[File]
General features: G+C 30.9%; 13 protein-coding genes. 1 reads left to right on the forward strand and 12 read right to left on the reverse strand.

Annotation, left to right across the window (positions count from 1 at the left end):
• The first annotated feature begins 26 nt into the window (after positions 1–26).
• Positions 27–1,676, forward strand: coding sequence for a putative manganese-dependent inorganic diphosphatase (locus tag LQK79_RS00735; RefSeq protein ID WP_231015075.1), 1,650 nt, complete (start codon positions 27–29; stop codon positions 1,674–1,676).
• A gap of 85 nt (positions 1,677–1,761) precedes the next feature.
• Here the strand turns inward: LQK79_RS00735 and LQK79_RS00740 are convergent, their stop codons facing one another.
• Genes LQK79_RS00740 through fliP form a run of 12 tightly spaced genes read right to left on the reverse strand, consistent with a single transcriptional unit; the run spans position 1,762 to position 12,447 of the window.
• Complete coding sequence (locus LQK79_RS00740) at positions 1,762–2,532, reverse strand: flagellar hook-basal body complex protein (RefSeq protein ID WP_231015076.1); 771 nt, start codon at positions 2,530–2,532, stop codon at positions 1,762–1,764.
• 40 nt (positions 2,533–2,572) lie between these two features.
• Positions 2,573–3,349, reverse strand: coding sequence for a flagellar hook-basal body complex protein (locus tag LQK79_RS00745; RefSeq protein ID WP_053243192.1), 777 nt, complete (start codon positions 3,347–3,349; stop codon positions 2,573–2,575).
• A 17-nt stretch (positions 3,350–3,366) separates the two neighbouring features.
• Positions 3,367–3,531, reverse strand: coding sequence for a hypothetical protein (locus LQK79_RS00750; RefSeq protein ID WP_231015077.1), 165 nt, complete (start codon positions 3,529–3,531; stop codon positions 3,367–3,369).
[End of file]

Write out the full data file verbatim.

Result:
General features: G+C 30.9%; 13 protein-coding genes. 1 reads left to right on the forward strand and 12 read right to left on the reverse strand.

Annotation, left to right across the window (positions count from 1 at the left end):
• The first annotated feature begins 26 nt into the window (after positions 1–26).
• Positions 27–1,676, forward strand: coding sequence for a putative manganese-dependent inorganic diphosphatase (locus tag LQK79_RS00735; RefSeq protein ID WP_231015075.1), 1,650 nt, complete (start codon positions 27–29; stop codon positions 1,674–1,676).
• A gap of 85 nt (positions 1,677–1,761) precedes the next feature.
• Here the strand turns inward: LQK79_RS00735 and LQK79_RS00740 are convergent, their stop codons facing one another.
• Genes LQK79_RS00740 through fliP form a run of 12 tightly spaced genes read right to left on the reverse strand, consistent with a single transcriptional unit; the run spans position 1,762 to position 12,447 of the window.
• Complete coding sequence (locus LQK79_RS00740) at positions 1,762–2,532, reverse strand: flagellar hook-basal body complex protein (RefSeq protein ID WP_231015076.1); 771 nt, start codon at positions 2,530–2,532, stop codon at positions 1,762–1,764.
• 40 nt (positions 2,533–2,572) lie between these two features.
• Positions 2,573–3,349, reverse strand: coding sequence for a flagellar hook-basal body complex protein (locus tag LQK79_RS00745; RefSeq protein ID WP_053243192.1), 777 nt, complete (start codon positions 3,347–3,349; stop codon positions 2,573–2,575).
• A 17-nt stretch (positions 3,350–3,366) separates the two neighbouring features.
• Positions 3,367–3,531, reverse strand: coding sequence for a hypothetical protein (locus LQK79_RS00750; RefSeq protein ID WP_231015077.1), 165 nt, complete (start codon positions 3,529–3,531; stop codon positions 3,367–3,369).